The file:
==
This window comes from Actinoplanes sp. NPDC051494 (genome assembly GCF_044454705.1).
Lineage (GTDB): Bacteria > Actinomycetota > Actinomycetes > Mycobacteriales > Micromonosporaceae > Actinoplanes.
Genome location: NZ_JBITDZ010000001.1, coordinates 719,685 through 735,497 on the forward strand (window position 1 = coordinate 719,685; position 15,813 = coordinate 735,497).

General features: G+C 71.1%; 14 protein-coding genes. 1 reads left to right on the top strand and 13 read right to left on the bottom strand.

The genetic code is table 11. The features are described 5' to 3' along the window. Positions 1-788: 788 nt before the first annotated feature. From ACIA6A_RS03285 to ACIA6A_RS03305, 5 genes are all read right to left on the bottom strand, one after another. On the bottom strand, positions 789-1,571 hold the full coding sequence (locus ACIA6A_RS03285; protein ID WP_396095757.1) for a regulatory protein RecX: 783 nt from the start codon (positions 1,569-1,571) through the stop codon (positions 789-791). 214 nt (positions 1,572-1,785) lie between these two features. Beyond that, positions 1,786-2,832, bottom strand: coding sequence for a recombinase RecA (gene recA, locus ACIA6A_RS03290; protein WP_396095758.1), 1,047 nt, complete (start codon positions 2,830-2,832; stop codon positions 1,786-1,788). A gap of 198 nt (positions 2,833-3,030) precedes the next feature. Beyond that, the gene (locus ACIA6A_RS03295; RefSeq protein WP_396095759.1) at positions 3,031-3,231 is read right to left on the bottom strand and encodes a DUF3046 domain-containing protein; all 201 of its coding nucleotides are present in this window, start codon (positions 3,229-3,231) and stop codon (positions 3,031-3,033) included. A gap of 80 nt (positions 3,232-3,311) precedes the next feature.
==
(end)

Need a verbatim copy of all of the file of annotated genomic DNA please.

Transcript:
This window comes from Actinoplanes sp. NPDC051494 (genome assembly GCF_044454705.1).
Lineage (GTDB): Bacteria > Actinomycetota > Actinomycetes > Mycobacteriales > Micromonosporaceae > Actinoplanes.
Genome location: NZ_JBITDZ010000001.1, coordinates 719,685 through 735,497 on the forward strand (window position 1 = coordinate 719,685; position 15,813 = coordinate 735,497).

General features: G+C 71.1%; 14 protein-coding genes. 1 reads left to right on the top strand and 13 read right to left on the bottom strand.

The genetic code is table 11. The features are described 5' to 3' along the window. Positions 1-788: 788 nt before the first annotated feature. From ACIA6A_RS03285 to ACIA6A_RS03305, 5 genes are all read right to left on the bottom strand, one after another. On the bottom strand, positions 789-1,571 hold the full coding sequence (locus ACIA6A_RS03285; protein ID WP_396095757.1) for a regulatory protein RecX: 783 nt from the start codon (positions 1,569-1,571) through the stop codon (positions 789-791). 214 nt (positions 1,572-1,785) lie between these two features. Beyond that, positions 1,786-2,832, bottom strand: coding sequence for a recombinase RecA (gene recA, locus ACIA6A_RS03290; protein WP_396095758.1), 1,047 nt, complete (start codon positions 2,830-2,832; stop codon positions 1,786-1,788). A gap of 198 nt (positions 2,833-3,030) precedes the next feature. Beyond that, the gene (locus ACIA6A_RS03295; RefSeq protein WP_396095759.1) at positions 3,031-3,231 is read right to left on the bottom strand and encodes a DUF3046 domain-containing protein; all 201 of its coding nucleotides are present in this window, start codon (positions 3,229-3,231) and stop codon (positions 3,031-3,033) included. A gap of 80 nt (positions 3,232-3,311) precedes the next feature.